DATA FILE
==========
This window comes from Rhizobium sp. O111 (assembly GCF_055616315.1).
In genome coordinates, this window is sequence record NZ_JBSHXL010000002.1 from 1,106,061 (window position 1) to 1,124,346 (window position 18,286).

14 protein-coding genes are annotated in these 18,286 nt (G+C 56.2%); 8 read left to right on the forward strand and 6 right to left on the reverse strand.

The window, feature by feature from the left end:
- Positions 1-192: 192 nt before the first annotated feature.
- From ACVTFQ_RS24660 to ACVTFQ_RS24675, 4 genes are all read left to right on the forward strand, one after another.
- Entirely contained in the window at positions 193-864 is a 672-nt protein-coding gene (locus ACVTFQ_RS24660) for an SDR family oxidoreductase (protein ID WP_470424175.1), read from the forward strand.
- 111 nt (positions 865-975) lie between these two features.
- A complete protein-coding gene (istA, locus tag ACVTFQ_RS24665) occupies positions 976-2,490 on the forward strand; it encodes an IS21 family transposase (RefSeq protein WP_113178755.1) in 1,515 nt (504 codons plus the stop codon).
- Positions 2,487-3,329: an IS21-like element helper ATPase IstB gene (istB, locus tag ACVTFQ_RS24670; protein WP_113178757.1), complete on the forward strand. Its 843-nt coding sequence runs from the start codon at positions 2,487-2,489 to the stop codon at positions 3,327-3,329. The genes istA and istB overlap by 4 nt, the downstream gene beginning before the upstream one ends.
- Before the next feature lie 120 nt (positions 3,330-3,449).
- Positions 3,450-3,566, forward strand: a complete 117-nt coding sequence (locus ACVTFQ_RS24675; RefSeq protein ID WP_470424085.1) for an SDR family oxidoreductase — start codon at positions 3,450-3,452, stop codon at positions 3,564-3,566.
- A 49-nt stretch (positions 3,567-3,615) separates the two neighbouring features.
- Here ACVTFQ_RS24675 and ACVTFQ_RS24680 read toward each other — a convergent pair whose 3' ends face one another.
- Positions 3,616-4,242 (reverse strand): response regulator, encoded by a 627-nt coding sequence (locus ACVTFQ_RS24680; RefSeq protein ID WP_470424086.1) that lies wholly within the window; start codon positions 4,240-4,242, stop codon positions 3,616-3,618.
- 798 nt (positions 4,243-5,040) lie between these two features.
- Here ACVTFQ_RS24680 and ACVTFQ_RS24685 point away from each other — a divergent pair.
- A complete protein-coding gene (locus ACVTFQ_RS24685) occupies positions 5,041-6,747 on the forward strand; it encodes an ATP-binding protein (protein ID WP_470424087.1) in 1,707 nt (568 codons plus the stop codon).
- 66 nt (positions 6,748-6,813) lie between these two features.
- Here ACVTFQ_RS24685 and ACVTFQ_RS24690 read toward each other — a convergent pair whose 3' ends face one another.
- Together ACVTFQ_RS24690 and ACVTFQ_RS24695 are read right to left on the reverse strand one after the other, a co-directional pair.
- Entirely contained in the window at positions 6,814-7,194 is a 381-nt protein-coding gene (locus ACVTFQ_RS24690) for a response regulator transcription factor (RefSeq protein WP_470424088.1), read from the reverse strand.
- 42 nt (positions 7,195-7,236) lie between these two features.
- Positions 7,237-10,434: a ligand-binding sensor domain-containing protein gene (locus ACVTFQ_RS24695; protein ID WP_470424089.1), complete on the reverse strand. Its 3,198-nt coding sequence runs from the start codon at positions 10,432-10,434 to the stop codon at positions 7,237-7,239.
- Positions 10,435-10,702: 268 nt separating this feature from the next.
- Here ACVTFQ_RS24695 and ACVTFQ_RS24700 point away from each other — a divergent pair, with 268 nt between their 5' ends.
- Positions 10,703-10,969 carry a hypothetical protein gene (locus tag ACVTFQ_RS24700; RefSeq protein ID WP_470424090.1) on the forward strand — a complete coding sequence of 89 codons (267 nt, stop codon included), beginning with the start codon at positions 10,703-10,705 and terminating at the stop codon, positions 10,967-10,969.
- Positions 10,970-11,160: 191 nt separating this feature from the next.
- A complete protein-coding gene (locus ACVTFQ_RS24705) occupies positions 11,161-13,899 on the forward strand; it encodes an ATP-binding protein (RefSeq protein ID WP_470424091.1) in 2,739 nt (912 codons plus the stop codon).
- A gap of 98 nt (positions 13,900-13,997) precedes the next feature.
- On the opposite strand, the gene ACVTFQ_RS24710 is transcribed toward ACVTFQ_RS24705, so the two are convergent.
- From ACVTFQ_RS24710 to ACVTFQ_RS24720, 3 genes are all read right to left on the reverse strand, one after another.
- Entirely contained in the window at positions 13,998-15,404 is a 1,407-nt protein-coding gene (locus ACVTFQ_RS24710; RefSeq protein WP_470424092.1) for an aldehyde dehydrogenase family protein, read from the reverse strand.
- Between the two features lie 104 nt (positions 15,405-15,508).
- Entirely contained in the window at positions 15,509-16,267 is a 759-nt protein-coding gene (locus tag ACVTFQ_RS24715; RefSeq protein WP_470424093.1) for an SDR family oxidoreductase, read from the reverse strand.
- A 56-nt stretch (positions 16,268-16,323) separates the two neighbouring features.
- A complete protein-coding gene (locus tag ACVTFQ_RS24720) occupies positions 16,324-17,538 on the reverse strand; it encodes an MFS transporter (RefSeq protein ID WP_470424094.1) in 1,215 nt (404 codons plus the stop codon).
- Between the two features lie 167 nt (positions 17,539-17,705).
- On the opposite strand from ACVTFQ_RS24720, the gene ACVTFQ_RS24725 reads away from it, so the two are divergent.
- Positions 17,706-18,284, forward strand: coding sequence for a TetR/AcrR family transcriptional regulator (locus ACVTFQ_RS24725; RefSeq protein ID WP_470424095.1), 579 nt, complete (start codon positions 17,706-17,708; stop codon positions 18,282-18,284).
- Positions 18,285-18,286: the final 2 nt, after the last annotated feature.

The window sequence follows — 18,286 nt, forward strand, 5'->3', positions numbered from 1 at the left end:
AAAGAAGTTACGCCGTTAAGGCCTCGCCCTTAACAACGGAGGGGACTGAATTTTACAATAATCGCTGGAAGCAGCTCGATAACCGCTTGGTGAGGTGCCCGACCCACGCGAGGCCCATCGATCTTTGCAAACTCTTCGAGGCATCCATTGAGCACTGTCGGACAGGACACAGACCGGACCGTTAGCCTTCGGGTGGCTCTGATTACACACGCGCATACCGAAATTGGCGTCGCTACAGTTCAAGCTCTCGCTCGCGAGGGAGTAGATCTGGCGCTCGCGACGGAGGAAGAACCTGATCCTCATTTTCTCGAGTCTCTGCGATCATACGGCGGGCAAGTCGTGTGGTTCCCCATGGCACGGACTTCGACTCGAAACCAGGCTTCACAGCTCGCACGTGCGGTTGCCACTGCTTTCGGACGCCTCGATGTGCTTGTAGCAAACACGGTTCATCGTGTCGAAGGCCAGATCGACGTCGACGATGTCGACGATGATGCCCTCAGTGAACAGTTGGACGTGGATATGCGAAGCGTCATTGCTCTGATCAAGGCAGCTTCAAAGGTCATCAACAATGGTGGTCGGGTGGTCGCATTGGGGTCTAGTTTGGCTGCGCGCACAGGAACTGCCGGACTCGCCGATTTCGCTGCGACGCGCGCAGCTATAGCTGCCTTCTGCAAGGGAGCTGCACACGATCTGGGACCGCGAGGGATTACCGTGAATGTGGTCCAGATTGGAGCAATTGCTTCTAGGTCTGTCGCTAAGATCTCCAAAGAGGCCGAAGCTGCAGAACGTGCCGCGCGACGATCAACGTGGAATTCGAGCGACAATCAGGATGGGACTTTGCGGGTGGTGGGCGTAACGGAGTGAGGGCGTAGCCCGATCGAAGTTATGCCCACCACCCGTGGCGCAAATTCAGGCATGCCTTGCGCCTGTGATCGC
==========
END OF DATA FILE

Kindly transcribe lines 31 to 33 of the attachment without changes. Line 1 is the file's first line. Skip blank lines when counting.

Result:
- On the opposite strand, the gene ACVTFQ_RS24710 is transcribed toward ACVTFQ_RS24705, so the two are convergent.
- From ACVTFQ_RS24710 to ACVTFQ_RS24720, 3 genes are all read right to left on the reverse strand, one after another.
- Entirely contained in the window at positions 13,998-15,404 is a 1,407-nt protein-coding gene (locus ACVTFQ_RS24710; RefSeq protein WP_470424092.1) for an aldehyde dehydrogenase family protein, read from the reverse strand.